Wheel Loader Designs Squeeze Out More Fuel Efficiency without Sacrificing Productivity - Squeeze Fuel Costs

Although operator training and proper preventive maintenance practices play a large role, a wheel loader's design has significant influence on its overall fuel efficiency. Features such as fuel management systems, load-sensing hydraulics, lock-up torque converter transmissions and spin/slip control can work together to cut fuel costs, while enhancing loader performance.

Many factors affect the fuel efficiency of a wheel loader, including poor maintenance, worn ground-engaging tools and operator inexperience. Yet, the largest variables are ones you can typically control.

"The biggest factors in fuel efficiency are properly trained operators and machine maintenance," says Chad Ellis, product and governmental sales manager, Doosan Infracore.

Machine design is another key component. "Both the machine design and operator play important roles in fuel economy," says Jahmy Hindman, product marketing manager for wheel loaders, Deere & Company. "Poorly trained operators will cause even a good machine design to suffer poor fuel economy, and poor machine design will limit the fuel efficiency well-trained operators can attain. Operators who ride the brakes on wheel loaders cause excessive fuel burn and maintenance to the machine, for example."

Nick X. Tullo, articulated haulers and wheel loaders, Volvo Construction Equipment, adds, "The design of the loader is great, but all the design efforts are wasted if the operator does not utilize the features. I feel the operator will play the most important role."

Adjust operating practices
"Regardless of skill, any operator will benefit by a well-designed machine," asserts Tom Grill, senior application specialist for quarry and aggregate, Caterpillar. "A well-trained operator can also save a substantial amount of fuel based on his or her operating efficiency and awareness of work conditions."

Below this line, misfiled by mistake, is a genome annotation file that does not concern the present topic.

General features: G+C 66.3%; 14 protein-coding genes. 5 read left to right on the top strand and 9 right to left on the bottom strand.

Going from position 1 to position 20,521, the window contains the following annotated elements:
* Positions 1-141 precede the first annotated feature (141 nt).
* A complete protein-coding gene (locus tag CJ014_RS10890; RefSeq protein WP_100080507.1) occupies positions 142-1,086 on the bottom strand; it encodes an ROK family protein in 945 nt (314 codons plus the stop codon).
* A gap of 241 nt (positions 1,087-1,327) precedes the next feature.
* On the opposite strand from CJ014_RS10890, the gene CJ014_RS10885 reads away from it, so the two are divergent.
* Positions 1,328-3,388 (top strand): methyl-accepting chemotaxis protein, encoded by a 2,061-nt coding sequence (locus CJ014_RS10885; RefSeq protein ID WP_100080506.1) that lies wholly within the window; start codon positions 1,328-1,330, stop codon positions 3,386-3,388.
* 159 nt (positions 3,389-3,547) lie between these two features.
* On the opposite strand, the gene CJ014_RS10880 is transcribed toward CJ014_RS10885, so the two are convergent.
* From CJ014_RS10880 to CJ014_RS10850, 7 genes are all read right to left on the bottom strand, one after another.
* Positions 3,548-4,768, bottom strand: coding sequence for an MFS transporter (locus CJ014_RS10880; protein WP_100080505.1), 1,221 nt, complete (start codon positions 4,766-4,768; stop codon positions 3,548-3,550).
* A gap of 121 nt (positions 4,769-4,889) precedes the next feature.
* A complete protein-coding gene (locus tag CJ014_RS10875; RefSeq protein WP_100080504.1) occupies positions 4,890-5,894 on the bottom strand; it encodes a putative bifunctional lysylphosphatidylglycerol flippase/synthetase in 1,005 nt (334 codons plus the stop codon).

In some cases, an operator can adjust his or her operating style to decrease fuel consumption. "For example, when travelling with a wheel loader, use lower engine speed and possibly a higher gear," he advises. "If you are loading a truck in two minutes and you have to wait one minute for the next truck, then you can adjust your operating style and take more time to load. Lowering engine speed during the travel loaded, dump and travel empty cycle will save fuel."

But sometimes this isn't feasible. "If production is limited by the loader's capabilities, a reduction in fuel consumption is not going to happen. In this case, you want to look at how many tons are moved for each gallon of fuel consumed," says Grill.

Plan the traffic pattern and assign machines to the appropriate jobsites. "Layout of the jobsite to maximize production is key, [along with] making sure the machine is properly sized for the job at hand," says Ellis.

Other simple steps you can take to cut fuel cost while maximizing productivity include maintaining proper tire inflation (under-inflated tires increase rolling resistance) and linkage lubrication (dry pin joints increase the hydraulic pressure required to lift the load), as well as proper matching of loader size to the application.

"The single most important factor to reducing fuel costs for wheel loaders is ensuring the right machine is specified for the application," Hindman states. "This includes factoring in the size of the machine required and equipping the machine properly. For example, for a stockpiling and transport operation, a machine equipped with a lock-up torque converter should be specified to improve fuel economy."

Influence of machine design
There are several different ways machine design can influence fuel consumption.

"Features of a wheel loader that can give the best potential savings in terms of fuel economy include any type of fuel management system or positive flow control/load-sensing hydraulics," says Grill. "In load and carry applications, the lock-up torque converter is a feature that can assist in potential fuel savings."